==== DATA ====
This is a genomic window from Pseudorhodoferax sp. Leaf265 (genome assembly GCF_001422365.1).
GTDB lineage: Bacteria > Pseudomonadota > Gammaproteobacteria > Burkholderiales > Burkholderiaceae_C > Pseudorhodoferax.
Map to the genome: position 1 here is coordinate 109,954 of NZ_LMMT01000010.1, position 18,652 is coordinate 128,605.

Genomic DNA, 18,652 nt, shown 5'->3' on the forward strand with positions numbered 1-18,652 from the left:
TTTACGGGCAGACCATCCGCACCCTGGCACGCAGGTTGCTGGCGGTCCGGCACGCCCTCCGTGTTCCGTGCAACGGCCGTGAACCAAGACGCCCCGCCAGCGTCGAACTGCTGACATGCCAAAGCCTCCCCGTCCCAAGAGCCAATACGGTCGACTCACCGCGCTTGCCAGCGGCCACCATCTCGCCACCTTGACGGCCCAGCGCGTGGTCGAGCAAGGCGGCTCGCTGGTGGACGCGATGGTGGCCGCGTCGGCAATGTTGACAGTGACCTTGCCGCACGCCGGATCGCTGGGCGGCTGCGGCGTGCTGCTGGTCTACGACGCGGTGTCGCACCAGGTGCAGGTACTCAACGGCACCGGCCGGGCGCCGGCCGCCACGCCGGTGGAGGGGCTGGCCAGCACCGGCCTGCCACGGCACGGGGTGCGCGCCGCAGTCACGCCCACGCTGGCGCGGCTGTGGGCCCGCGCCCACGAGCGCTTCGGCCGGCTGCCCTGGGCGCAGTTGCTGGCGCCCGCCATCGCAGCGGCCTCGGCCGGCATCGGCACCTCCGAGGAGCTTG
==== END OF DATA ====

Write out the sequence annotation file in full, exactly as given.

This is a genomic window from Pseudorhodoferax sp. Leaf265 (genome assembly GCF_001422365.1).
GTDB lineage: Bacteria > Pseudomonadota > Gammaproteobacteria > Burkholderiales > Burkholderiaceae_C > Pseudorhodoferax.
Map to the genome: position 1 here is coordinate 109,954 of NZ_LMMT01000010.1, position 18,652 is coordinate 128,605.

Genomic DNA, 18,652 nt, shown 5'->3' on the forward strand with positions numbered 1-18,652 from the left:
TTTACGGGCAGACCATCCGCACCCTGGCACGCAGGTTGCTGGCGGTCCGGCACGCCCTCCGTGTTCCGTGCAACGGCCGTGAACCAAGACGCCCCGCCAGCGTCGAACTGCTGACATGCCAAAGCCTCCCCGTCCCAAGAGCCAATACGGTCGACTCACCGCGCTTGCCAGCGGCCACCATCTCGCCACCTTGACGGCCCAGCGCGTGGTCGAGCAAGGCGGCTCGCTGGTGGACGCGATGGTGGCCGCGTCGGCAATGTTGACAGTGACCTTGCCGCACGCCGGATCGCTGGGCGGCTGCGGCGTGCTGCTGGTCTACGACGCGGTGTCGCACCAGGTGCAGGTACTCAACGGCACCGGCCGGGCGCCGGCCGCCACGCCGGTGGAGGGGCTGGCCAGCACCGGCCTGCCACGGCACGGGGTGCGCGCCGCAGTCACGCCCACGCTGGCGCGGCTGTGGGCCCGCGCCCACGAGCGCTTCGGCCGGCTGCCCTGGGCGCAGTTGCTGGCGCCCGCCATCGCAGCGGCCTCGGCCGGCATCGGCACCTCCGAGGAGCTTG